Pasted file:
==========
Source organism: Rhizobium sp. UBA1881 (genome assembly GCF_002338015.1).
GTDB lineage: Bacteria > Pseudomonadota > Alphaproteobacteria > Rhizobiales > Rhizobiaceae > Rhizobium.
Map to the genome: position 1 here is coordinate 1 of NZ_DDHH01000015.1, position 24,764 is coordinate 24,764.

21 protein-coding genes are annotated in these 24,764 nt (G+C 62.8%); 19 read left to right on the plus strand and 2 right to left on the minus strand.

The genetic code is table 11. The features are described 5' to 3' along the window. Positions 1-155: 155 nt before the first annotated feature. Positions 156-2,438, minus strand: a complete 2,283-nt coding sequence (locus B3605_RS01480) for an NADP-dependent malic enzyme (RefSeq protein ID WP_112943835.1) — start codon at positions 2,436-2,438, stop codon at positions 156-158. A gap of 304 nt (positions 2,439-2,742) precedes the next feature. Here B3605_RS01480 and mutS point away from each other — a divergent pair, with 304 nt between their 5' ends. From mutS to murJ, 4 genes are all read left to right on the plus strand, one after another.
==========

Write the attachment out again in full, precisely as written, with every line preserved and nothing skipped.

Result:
Source organism: Rhizobium sp. UBA1881 (genome assembly GCF_002338015.1).
GTDB lineage: Bacteria > Pseudomonadota > Alphaproteobacteria > Rhizobiales > Rhizobiaceae > Rhizobium.
Map to the genome: position 1 here is coordinate 1 of NZ_DDHH01000015.1, position 24,764 is coordinate 24,764.

21 protein-coding genes are annotated in these 24,764 nt (G+C 62.8%); 19 read left to right on the plus strand and 2 right to left on the minus strand.

The genetic code is table 11. The features are described 5' to 3' along the window. Positions 1-155: 155 nt before the first annotated feature. Positions 156-2,438, minus strand: a complete 2,283-nt coding sequence (locus B3605_RS01480) for an NADP-dependent malic enzyme (RefSeq protein ID WP_112943835.1) — start codon at positions 2,436-2,438, stop codon at positions 156-158. A gap of 304 nt (positions 2,439-2,742) precedes the next feature. Here B3605_RS01480 and mutS point away from each other — a divergent pair, with 304 nt between their 5' ends. From mutS to murJ, 4 genes are all read left to right on the plus strand, one after another.